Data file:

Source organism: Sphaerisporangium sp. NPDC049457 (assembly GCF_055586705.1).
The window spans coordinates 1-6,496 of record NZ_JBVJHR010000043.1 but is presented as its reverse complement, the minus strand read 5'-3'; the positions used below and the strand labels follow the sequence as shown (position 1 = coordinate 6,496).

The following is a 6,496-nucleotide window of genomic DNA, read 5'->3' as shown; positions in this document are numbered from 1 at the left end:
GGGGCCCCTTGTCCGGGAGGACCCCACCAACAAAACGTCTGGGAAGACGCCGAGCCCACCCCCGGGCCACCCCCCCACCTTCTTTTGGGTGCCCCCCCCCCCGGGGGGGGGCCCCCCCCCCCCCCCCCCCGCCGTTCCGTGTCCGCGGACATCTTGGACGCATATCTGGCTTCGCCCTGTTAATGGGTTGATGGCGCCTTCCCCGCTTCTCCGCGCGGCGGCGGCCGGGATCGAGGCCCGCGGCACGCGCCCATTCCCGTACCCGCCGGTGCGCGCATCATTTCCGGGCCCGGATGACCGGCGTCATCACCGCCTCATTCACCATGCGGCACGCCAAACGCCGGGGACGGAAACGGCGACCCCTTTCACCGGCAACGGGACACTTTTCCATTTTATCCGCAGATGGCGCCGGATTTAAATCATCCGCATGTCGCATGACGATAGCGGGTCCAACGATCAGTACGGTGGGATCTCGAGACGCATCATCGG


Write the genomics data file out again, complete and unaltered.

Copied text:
Source organism: Sphaerisporangium sp. NPDC049457 (assembly GCF_055586705.1).
The window spans coordinates 1-6,496 of record NZ_JBVJHR010000043.1 but is presented as its reverse complement, the minus strand read 5'-3'; the positions used below and the strand labels follow the sequence as shown (position 1 = coordinate 6,496).

The following is a 6,496-nucleotide window of genomic DNA, read 5'->3' as shown; positions in this document are numbered from 1 at the left end:
GGGGCCCCTTGTCCGGGAGGACCCCACCAACAAAACGTCTGGGAAGACGCCGAGCCCACCCCCGGGCCACCCCCCCACCTTCTTTTGGGTGCCCCCCCCCCCGGGGGGGGGCCCCCCCCCCCCCCCCCCCGCCGTTCCGTGTCCGCGGACATCTTGGACGCATATCTGGCTTCGCCCTGTTAATGGGTTGATGGCGCCTTCCCCGCTTCTCCGCGCGGCGGCGGCCGGGATCGAGGCCCGCGGCACGCGCCCATTCCCGTACCCGCCGGTGCGCGCATCATTTCCGGGCCCGGATGACCGGCGTCATCACCGCCTCATTCACCATGCGGCACGCCAAACGCCGGGGACGGAAACGGCGACCCCTTTCACCGGCAACGGGACACTTTTCCATTTTATCCGCAGATGGCGCCGGATTTAAATCATCCGCATGTCGCATGACGATAGCGGGTCCAACGATCAGTACGGTGGGATCTCGAGACGCATCATCGG